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When the news broke last May of a First Nations tribe in Canada using ground-penetrating radar to discover 215 unmarked graves of children at the site of a former Indian residential school in Kamloops, British Columbia, major media outlets all over the world picked up the story, but very few explained what ground-penetrating radar actually is and how it’s used. Native News Online included.

We remember Googling “ground-penetrating radar,” and reading a jargon-filled definition about geophysics and radio waves. Like many other journalists around the world covering this story, we avoided an in-depth explanation of the technology.

Instead, we wrote: “The tribe hired a specialist in ground-penetrating radar to find the gravesite during a site survey on its property.”

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Now, with the federal initiative underway and an increasing number of tribes doing their own work to locate unmarked gravesites at former boarding schools, it’s time for an in-depth explainer on what exactly ground-penetrating radar—called GPR for short—is, how it works, and how tribes can gain access to a unit.

Native News Online spoke with Marsha Small (Northern Cheyenne), a doctoral candidate at Montana State University who has been working with ground-penetrating radar for almost a decade. She is researching its use to locate and document deaths at two Indian boarding-school cemeteries: Chemawa Indian School, north of Salem, Oregon, and another school, located on-reservation, where Small agreed with the tribe she’s working with to keep their identity confidential.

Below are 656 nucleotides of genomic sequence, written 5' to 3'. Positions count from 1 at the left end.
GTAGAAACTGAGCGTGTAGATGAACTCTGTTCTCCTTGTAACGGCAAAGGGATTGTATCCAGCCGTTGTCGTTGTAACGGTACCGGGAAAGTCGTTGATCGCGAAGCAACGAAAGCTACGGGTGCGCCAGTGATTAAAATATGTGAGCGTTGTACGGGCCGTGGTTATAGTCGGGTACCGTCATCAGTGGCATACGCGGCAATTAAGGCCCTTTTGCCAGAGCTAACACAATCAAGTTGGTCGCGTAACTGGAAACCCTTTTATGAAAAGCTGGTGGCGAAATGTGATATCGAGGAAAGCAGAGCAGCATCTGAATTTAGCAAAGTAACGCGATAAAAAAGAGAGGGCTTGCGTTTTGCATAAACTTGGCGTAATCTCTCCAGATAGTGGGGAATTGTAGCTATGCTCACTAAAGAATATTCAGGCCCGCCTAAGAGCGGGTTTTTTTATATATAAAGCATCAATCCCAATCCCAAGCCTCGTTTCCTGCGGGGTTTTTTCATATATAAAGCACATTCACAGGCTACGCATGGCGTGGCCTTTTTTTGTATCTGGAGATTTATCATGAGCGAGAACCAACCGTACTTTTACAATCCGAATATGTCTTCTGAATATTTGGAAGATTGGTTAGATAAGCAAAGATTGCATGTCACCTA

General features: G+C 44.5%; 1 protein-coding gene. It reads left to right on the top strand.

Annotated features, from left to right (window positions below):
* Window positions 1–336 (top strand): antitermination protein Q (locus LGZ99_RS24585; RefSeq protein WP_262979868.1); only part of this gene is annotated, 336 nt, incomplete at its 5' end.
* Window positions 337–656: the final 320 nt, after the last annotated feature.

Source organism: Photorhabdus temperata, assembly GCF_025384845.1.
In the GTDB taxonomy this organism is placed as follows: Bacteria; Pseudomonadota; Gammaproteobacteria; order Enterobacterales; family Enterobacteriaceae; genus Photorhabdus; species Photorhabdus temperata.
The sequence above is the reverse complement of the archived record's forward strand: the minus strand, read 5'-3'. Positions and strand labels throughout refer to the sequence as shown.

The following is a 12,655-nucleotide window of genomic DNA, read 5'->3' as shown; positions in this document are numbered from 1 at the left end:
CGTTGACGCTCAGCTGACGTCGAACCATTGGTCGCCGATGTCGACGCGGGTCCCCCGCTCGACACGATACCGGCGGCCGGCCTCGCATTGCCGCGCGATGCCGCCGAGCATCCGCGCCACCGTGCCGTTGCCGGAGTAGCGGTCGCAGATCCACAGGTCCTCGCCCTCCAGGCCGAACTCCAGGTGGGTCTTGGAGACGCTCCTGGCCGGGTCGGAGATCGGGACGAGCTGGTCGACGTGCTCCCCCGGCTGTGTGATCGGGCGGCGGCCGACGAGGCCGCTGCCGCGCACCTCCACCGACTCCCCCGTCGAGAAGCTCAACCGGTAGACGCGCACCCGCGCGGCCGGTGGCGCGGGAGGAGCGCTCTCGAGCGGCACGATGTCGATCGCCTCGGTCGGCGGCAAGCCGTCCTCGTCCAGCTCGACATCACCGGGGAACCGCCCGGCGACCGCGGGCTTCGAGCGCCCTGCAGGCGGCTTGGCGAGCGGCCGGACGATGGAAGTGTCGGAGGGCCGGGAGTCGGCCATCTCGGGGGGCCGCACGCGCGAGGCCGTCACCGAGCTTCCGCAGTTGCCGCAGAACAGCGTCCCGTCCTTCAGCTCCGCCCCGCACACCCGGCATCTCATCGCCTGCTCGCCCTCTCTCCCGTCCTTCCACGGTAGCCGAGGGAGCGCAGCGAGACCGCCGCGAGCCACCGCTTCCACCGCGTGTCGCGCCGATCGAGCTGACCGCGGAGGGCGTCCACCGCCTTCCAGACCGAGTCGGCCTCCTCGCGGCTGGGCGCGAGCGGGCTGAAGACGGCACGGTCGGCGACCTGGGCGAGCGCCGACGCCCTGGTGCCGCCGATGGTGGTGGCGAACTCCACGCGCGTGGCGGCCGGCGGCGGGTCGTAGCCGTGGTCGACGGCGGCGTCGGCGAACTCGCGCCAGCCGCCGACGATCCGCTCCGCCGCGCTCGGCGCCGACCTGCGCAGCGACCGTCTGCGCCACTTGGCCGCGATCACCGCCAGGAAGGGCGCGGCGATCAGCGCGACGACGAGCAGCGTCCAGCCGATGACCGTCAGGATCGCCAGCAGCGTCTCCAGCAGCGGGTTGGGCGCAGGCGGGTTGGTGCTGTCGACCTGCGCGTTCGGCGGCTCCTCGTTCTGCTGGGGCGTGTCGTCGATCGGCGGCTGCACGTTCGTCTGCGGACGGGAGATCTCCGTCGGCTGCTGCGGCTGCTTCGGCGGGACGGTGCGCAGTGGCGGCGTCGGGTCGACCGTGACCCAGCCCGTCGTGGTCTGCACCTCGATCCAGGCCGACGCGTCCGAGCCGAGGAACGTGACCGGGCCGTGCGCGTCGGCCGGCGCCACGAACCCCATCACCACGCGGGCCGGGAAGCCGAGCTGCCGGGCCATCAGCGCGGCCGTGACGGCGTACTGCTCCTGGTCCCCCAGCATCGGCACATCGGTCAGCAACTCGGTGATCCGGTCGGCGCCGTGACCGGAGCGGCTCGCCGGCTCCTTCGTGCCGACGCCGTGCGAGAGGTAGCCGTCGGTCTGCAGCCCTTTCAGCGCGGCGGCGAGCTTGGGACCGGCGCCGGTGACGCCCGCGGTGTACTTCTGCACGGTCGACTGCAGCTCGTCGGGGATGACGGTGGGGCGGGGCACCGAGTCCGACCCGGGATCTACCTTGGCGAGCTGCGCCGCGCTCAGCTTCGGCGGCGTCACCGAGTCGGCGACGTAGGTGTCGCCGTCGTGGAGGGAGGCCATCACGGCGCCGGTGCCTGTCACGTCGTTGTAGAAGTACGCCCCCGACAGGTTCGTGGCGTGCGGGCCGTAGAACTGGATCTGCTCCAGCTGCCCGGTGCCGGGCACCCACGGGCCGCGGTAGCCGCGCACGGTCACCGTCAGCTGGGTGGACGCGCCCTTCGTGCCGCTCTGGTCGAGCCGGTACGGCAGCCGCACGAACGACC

Since 2014, Small has been surveying the cemetery at Chemawa, the longest-running Indian boarding school in the country. Opened in 1880, it is still operating today, now under the federal government’s Bureau of Indian Education. She located 222 unmarked graves, more than the 208 that records said existed there. 

Speaking with Native News Online, Small used her knowledge of ground-penetrating radar and her experience as an Indigenous practitioner to explain what it is, how it works, and why a tribe might want it.

The interview has been condensed for the sake of brevity and clarity.

Native News Online: Can you explain what ground penetrating radar is?

Small: Ground-penetrating radar is a geophysical instrument that is considered noninvasive and non-disturbing. A simple explanation is: When soil is disturbed, the radar, or an energy that goes into the subsurface, picks up the variance in the physical properties and chemical composition of the soil. It will more than likely show the anomaly, or someone’s child, and the energy is reflected back up into the machine’s data logger. That is how we determine depth [to where someone is buried].

Native News Online: How else is GPR used, outside of this work surveying graveyards?

Small:  It started out as a geology instrument. Archeologists started using it in 1998 because it was cost-effective… because it’s non-disturbing. [Otherwise], you could go in, dig the whole site, and your findings [might] be zilch. They started using it extensively around about 2005. I started seeing a lot more literature after that.

Native News Online: Why is it a particularly important tool for the work of surveying graveyards containing the remains of Indigenous children?

Small: The way that it [operates] reflects multiple indigenous values: noninvasive and non-disturbing. For many tribes, [that] is considered pretty empowering. But on the other side of that coin, some tribes believe the energy is invasive and disturbing. So it depends on the tribe. 

Native News Online: How much does a GPR machine cost?